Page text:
For the four wastesheds to be served by Converted MTS's, DSNY would also enter into 20-year service agreements with one or more waste management companies for transport of containerized waste by barge directly from an MTS to disposal facilities or to intermodal facilities for transloading to railcars or a larger barge for further transport to an appropriately permitted out-of-City disposal facility. The new Converted MTS facilities would require solid waste management facility permits from the New York State Department of Environmental Conservation, and other approvals. They would in include, among other things, a dedicated waste tipping floor, container cranes and associated environmental controls, and a slightly larger footprint than the existing facilities. The facilities would have state-of-the-art odor controls that neutralize odor rather than mask it with a scent, and would be equipped with sufficient ventilation to maintain negative air pressure to prevent the escape of untreated air from building openings. Sufficient on-site queuing areas and tipping bays would be provided at all MTS facilities to prevent the queuing of DSNY trucks on public streets at all times. The barges serving the converted MTS's could carry up to 48 intermodal containers each containing up to 22 tons of waste and would be towed by tugboat to intermodal facilities, where the containers would be transloaded to trains or ocean-going vessels for transport to out-of-City disposal facilities. The Hamilton Avenue Converted MTS would include the construction of a kingpile bulkhead wall. Support facilities for the Converted MTSs may include the 52nd Street Barge Staging Area at 52nd Street and First Avenue, Brooklyn used by DSNY in the past, an intermodal Barge-to-Rail yard located at Waste Management's Harlem River Yard transfer station facility at East 132nd Street and St. Ann's Avenue in the Bronx, and an intermodal Barge-to-Rail yard (65th Street Rail Yard) in Brooklyn.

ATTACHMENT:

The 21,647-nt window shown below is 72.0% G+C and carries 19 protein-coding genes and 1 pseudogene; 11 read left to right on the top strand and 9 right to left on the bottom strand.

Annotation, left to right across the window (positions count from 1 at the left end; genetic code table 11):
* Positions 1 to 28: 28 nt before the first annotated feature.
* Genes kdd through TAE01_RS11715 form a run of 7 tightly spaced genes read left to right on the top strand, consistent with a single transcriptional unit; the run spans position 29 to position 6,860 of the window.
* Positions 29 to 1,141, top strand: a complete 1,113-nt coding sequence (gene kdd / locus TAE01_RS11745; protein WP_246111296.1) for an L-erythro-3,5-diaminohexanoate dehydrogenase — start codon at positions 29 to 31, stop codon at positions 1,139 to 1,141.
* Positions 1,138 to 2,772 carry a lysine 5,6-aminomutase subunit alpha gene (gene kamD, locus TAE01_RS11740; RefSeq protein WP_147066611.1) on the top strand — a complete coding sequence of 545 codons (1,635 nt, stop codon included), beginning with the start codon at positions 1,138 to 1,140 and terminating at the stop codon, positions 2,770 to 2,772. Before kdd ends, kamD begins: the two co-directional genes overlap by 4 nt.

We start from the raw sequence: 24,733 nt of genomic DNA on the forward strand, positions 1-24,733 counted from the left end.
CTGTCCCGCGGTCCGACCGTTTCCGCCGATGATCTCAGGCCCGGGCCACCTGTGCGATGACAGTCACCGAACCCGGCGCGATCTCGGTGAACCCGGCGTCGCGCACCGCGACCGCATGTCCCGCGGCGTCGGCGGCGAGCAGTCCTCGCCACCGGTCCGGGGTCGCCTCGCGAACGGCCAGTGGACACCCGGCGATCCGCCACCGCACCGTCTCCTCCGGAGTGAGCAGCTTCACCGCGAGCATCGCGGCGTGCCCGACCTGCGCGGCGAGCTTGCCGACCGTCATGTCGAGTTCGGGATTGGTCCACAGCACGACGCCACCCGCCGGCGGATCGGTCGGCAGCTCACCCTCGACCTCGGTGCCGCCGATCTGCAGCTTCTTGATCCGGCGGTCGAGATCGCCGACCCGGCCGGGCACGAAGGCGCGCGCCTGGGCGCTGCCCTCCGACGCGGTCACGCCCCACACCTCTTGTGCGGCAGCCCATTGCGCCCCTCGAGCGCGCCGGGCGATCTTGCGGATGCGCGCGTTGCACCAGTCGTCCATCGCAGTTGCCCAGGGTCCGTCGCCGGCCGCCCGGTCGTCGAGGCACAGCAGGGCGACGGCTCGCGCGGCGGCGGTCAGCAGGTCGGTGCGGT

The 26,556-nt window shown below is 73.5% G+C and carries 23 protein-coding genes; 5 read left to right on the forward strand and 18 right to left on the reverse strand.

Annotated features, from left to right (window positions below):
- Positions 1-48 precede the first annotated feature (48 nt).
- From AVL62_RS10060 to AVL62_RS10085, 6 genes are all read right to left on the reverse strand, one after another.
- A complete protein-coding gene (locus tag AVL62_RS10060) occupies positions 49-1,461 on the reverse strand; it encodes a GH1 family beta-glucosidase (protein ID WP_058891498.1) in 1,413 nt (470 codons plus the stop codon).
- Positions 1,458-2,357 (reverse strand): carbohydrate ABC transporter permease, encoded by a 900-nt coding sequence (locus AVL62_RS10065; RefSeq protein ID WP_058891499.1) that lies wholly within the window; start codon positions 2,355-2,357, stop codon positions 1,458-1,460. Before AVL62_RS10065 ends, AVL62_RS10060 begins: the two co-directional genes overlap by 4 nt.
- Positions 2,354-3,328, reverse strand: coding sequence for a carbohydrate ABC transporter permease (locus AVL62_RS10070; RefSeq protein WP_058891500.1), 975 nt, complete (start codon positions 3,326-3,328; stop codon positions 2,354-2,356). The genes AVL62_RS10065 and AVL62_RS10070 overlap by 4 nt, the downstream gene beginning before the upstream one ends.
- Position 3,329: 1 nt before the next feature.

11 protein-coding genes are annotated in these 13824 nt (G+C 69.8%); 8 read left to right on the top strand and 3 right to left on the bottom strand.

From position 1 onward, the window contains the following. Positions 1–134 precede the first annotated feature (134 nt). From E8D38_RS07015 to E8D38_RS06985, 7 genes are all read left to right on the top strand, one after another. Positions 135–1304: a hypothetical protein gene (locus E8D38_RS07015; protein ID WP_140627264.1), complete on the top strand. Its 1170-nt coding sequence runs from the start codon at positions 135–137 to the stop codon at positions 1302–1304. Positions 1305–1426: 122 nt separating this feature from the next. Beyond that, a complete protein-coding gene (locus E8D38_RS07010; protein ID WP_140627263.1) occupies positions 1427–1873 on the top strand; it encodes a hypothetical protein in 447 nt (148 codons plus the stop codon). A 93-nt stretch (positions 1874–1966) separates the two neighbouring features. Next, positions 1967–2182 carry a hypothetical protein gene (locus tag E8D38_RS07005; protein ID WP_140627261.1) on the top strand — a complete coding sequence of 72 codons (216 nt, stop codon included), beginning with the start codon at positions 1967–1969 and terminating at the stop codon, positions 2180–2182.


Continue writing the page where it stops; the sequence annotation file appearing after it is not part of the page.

Four of the five private transfer stations proposed for the Long Term Export program would require permit modifications to the facilities for barge or rail export and/or expansions of their existing permitted capacities. The Waste Management truck to rail transfer station at Harlem River Yard in the Bronx would require no permit modifications to accept DSNY-managed waste under long term contracts. The Allied Waste Services Transfer Station (truck-to-truck-to rail) at East 132nd Street in the Bronx would require the minor addition of a lidding facility. The Waste Management transfer station at 485 Scott Avenue, Brooklyn would require a containerization floor plan, lidding area, bulkhead and platform for the loadout of containers onto barges. The Allied Waste Services transfer station at 72 Scott Avenue/598 Scholes Street, Brooklyn (proposed as truck-to-rail) would require the consolidation of operations among three separate facilities and certain rail improvements, and a 1148 tpd expansion in permitted capacity. The Waste Management transfer station at 30-58 Review Avenue would expand its permitted capacity by 242 tpd and modify the facility to add containerization, a lidding area, and (for the truck to barge option) a bulkhead and platform for the loadout of containers onto barges. Two alternative proposals for Brooklyn for the same site on Meserole Street on both sides of Gardner Avenue between Scott Avenue and Stewart Avenue would involve the construction and permitting of a new truck-to-rail transfer station with a 2000 tpd capacity.